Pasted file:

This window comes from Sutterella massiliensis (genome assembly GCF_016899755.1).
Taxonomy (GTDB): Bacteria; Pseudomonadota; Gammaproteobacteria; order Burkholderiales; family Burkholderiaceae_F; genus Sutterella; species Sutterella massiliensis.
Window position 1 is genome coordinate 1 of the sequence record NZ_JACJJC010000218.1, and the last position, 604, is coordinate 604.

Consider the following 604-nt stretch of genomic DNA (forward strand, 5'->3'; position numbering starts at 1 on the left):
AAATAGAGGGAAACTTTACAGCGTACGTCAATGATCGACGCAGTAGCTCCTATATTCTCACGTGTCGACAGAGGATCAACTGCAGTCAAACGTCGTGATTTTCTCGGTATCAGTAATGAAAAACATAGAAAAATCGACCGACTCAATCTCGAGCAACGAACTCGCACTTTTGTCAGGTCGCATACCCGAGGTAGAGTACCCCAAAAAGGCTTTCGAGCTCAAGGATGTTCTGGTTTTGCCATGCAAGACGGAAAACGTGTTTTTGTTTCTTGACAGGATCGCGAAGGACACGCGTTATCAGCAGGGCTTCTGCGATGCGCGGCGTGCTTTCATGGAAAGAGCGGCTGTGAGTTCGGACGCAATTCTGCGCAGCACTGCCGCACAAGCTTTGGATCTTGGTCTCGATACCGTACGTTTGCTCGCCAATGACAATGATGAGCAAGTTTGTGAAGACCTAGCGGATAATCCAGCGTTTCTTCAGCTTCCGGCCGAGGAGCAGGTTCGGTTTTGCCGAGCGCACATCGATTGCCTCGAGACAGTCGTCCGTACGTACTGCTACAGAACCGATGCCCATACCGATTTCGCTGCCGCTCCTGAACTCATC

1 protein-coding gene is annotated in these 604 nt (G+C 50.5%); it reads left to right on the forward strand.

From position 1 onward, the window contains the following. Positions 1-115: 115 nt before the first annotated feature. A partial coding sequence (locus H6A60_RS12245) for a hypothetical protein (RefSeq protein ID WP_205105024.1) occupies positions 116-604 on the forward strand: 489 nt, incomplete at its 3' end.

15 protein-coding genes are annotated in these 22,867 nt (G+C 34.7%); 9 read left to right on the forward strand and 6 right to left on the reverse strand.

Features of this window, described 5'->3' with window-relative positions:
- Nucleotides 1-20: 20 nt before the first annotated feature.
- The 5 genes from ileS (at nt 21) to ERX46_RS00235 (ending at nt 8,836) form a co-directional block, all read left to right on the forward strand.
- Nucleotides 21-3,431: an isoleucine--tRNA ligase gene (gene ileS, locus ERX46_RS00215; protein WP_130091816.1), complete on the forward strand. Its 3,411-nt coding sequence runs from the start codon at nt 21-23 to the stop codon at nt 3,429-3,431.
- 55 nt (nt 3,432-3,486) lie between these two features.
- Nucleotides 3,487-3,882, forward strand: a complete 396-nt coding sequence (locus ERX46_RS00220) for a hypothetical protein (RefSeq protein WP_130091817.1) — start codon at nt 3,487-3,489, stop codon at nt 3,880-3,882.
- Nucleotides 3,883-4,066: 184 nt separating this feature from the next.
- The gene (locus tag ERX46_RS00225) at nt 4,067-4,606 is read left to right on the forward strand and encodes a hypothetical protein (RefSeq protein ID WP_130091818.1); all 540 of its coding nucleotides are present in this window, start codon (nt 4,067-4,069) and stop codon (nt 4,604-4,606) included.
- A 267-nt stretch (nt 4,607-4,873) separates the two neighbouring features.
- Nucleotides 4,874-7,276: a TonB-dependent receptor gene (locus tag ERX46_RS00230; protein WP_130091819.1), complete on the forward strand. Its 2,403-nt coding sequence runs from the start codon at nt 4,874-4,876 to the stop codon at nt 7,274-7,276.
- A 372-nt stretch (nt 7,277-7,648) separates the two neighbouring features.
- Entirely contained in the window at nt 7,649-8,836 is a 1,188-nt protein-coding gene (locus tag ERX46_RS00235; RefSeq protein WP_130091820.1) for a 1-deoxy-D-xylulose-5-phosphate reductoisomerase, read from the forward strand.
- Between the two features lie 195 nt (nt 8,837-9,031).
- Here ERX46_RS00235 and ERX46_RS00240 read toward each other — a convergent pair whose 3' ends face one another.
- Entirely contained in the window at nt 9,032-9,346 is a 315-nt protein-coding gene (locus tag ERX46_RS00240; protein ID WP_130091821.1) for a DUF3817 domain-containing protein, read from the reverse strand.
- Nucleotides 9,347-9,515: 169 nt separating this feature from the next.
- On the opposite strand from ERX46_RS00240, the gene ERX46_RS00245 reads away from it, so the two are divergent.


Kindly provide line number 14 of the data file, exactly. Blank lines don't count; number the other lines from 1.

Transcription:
- Nucleotides 3,487-3,882, forward strand: a complete 396-nt coding sequence (locus ERX46_RS00220) for a hypothetical protein (RefSeq protein WP_130091817.1) — start codon at nt 3,487-3,489, stop codon at nt 3,880-3,882.